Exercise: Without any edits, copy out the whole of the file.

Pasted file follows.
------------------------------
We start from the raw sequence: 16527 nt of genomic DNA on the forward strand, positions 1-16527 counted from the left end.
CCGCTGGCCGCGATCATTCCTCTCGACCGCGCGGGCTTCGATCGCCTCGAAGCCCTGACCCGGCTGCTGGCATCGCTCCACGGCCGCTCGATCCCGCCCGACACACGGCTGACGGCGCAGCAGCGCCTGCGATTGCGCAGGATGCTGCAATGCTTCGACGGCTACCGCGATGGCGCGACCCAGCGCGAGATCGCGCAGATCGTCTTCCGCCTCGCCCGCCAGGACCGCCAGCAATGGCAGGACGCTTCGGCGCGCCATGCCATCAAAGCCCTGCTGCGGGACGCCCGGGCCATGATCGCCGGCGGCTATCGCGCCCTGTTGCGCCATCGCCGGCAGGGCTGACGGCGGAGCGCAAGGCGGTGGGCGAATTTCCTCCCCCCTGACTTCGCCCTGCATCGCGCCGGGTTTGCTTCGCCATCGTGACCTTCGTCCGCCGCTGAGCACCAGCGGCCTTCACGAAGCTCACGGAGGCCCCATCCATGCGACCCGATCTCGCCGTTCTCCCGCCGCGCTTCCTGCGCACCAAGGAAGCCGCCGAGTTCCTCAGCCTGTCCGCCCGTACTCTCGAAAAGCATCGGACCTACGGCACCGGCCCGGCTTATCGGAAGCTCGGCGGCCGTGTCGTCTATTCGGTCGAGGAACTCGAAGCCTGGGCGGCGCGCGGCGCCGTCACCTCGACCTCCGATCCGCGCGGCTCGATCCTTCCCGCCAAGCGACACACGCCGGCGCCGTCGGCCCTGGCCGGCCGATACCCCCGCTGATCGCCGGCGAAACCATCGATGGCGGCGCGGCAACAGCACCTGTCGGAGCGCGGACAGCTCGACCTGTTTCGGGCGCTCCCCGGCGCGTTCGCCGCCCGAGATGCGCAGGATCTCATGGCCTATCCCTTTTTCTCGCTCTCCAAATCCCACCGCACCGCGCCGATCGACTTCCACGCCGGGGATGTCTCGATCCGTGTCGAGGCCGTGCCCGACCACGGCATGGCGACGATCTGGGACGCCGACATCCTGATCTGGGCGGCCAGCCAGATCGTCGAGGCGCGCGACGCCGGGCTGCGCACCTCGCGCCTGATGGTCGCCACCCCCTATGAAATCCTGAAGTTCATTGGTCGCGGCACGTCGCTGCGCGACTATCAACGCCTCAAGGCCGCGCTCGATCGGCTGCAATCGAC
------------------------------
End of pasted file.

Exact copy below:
We start from the raw sequence: 16527 nt of genomic DNA on the forward strand, positions 1-16527 counted from the left end.
CCGCTGGCCGCGATCATTCCTCTCGACCGCGCGGGCTTCGATCGCCTCGAAGCCCTGACCCGGCTGCTGGCATCGCTCCACGGCCGCTCGATCCCGCCCGACACACGGCTGACGGCGCAGCAGCGCCTGCGATTGCGCAGGATGCTGCAATGCTTCGACGGCTACCGCGATGGCGCGACCCAGCGCGAGATCGCGCAGATCGTCTTCCGCCTCGCCCGCCAGGACCGCCAGCAATGGCAGGACGCTTCGGCGCGCCATGCCATCAAAGCCCTGCTGCGGGACGCCCGGGCCATGATCGCCGGCGGCTATCGCGCCCTGTTGCGCCATCGCCGGCAGGGCTGACGGCGGAGCGCAAGGCGGTGGGCGAATTTCCTCCCCCCTGACTTCGCCCTGCATCGCGCCGGGTTTGCTTCGCCATCGTGACCTTCGTCCGCCGCTGAGCACCAGCGGCCTTCACGAAGCTCACGGAGGCCCCATCCATGCGACCCGATCTCGCCGTTCTCCCGCCGCGCTTCCTGCGCACCAAGGAAGCCGCCGAGTTCCTCAGCCTGTCCGCCCGTACTCTCGAAAAGCATCGGACCTACGGCACCGGCCCGGCTTATCGGAAGCTCGGCGGCCGTGTCGTCTATTCGGTCGAGGAACTCGAAGCCTGGGCGGCGCGCGGCGCCGTCACCTCGACCTCCGATCCGCGCGGCTCGATCCTTCCCGCCAAGCGACACACGCCGGCGCCGTCGGCCCTGGCCGGCCGATACCCCCGCTGATCGCCGGCGAAACCATCGATGGCGGCGCGGCAACAGCACCTGTCGGAGCGCGGACAGCTCGACCTGTTTCGGGCGCTCCCCGGCGCGTTCGCCGCCCGAGATGCGCAGGATCTCATGGCCTATCCCTTTTTCTCGCTCTCCAAATCCCACCGCACCGCGCCGATCGACTTCCACGCCGGGGATGTCTCGATCCGTGTCGAGGCCGTGCCCGACCACGGCATGGCGACGATCTGGGACGCCGACATCCTGATCTGGGCGGCCAGCCAGATCGTCGAGGCGCGCGACGCCGGGCTGCGCACCTCGCGCCTGATGGTCGCCACCCCCTATGAAATCCTGAAGTTCATTGGTCGCGGCACGTCGCTGCGCGACTATCAACGCCTCAAGGCCGCGCTCGATCGGCTGCAATCGAC